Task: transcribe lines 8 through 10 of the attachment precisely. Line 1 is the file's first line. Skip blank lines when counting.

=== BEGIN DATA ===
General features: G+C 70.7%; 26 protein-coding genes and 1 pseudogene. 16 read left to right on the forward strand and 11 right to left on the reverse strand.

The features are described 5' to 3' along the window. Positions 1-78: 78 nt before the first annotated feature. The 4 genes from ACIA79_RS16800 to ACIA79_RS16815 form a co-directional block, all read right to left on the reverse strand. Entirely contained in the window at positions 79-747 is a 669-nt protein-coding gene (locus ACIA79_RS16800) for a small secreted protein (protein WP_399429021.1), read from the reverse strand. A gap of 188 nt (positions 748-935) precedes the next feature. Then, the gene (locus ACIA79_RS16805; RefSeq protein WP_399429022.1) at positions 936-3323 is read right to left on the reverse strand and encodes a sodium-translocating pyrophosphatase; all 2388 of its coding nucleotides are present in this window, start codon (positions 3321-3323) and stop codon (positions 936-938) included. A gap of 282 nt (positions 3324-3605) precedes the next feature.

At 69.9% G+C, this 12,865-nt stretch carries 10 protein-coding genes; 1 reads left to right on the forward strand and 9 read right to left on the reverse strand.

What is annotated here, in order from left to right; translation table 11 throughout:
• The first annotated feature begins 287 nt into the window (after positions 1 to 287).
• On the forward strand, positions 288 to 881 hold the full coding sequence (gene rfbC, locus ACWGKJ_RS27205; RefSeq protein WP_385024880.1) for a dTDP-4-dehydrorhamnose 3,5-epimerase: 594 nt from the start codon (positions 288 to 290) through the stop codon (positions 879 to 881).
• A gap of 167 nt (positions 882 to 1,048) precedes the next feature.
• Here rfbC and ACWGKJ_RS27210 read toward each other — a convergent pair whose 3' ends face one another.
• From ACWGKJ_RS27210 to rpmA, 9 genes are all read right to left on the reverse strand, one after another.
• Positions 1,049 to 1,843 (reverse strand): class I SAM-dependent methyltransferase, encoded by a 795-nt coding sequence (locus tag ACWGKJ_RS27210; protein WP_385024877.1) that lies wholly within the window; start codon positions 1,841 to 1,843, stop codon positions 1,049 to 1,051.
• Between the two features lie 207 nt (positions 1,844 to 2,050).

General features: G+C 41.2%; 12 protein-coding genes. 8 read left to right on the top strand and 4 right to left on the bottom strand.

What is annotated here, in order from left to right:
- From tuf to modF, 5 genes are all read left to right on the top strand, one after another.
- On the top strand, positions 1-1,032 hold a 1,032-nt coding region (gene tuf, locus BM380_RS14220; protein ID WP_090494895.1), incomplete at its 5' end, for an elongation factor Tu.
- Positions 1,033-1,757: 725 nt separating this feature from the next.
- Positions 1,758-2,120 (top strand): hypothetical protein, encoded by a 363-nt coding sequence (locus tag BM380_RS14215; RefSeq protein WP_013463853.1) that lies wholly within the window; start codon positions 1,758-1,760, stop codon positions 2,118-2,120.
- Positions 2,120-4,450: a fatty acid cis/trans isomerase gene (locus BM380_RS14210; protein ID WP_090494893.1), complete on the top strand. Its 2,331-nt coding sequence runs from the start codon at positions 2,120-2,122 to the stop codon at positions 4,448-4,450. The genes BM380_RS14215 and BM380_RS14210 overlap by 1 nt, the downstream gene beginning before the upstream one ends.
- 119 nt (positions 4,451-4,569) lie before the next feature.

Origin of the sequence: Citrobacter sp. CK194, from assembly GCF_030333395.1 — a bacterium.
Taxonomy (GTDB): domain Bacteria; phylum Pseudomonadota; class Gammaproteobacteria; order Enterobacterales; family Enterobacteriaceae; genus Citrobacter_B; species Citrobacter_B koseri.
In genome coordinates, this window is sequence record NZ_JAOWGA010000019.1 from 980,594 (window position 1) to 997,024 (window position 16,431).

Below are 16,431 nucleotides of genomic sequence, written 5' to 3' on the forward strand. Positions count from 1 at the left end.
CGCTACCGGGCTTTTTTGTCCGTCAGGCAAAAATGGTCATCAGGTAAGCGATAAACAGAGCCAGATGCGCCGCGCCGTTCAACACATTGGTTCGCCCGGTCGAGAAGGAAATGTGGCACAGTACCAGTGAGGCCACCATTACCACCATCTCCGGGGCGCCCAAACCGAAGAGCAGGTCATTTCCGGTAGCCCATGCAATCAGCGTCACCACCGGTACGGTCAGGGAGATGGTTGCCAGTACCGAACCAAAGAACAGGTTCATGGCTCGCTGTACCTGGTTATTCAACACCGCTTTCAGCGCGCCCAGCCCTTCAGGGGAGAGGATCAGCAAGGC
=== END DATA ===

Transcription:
• Here rfbC and ACWGKJ_RS27210 read toward each other — a convergent pair whose 3' ends face one another.
• From ACWGKJ_RS27210 to rpmA, 9 genes are all read right to left on the reverse strand, one after another.
• Positions 1,049 to 1,843 (reverse strand): class I SAM-dependent methyltransferase, encoded by a 795-nt coding sequence (locus tag ACWGKJ_RS27210; protein WP_385024877.1) that lies wholly within the window; start codon positions 1,841 to 1,843, stop codon positions 1,049 to 1,051.